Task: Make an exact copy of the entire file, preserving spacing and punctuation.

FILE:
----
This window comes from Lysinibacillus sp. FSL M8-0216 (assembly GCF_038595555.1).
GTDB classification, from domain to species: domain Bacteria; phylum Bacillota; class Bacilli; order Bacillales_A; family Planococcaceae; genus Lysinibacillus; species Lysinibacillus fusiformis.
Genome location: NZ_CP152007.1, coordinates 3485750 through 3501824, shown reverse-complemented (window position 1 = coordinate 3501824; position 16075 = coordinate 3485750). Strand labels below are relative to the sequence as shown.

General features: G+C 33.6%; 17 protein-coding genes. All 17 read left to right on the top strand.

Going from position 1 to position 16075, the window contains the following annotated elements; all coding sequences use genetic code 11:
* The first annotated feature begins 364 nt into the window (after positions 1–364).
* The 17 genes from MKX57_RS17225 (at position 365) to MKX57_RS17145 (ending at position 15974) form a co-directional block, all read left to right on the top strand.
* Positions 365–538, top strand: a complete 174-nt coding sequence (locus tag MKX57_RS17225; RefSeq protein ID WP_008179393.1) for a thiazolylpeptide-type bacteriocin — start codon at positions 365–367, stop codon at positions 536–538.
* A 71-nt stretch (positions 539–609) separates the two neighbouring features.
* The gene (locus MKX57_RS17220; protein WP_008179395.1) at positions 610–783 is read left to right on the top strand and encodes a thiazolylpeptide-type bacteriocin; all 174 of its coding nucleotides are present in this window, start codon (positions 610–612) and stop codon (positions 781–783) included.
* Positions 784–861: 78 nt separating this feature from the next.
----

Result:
This window comes from Lysinibacillus sp. FSL M8-0216 (assembly GCF_038595555.1).
GTDB classification, from domain to species: domain Bacteria; phylum Bacillota; class Bacilli; order Bacillales_A; family Planococcaceae; genus Lysinibacillus; species Lysinibacillus fusiformis.
Genome location: NZ_CP152007.1, coordinates 3485750 through 3501824, shown reverse-complemented (window position 1 = coordinate 3501824; position 16075 = coordinate 3485750). Strand labels below are relative to the sequence as shown.

General features: G+C 33.6%; 17 protein-coding genes. All 17 read left to right on the top strand.

Going from position 1 to position 16075, the window contains the following annotated elements; all coding sequences use genetic code 11:
* The first annotated feature begins 364 nt into the window (after positions 1–364).
* The 17 genes from MKX57_RS17225 (at position 365) to MKX57_RS17145 (ending at position 15974) form a co-directional block, all read left to right on the top strand.
* Positions 365–538, top strand: a complete 174-nt coding sequence (locus tag MKX57_RS17225; RefSeq protein ID WP_008179393.1) for a thiazolylpeptide-type bacteriocin — start codon at positions 365–367, stop codon at positions 536–538.
* A 71-nt stretch (positions 539–609) separates the two neighbouring features.
* The gene (locus MKX57_RS17220; protein WP_008179395.1) at positions 610–783 is read left to right on the top strand and encodes a thiazolylpeptide-type bacteriocin; all 174 of its coding nucleotides are present in this window, start codon (positions 610–612) and stop codon (positions 781–783) included.
* Positions 784–861: 78 nt separating this feature from the next.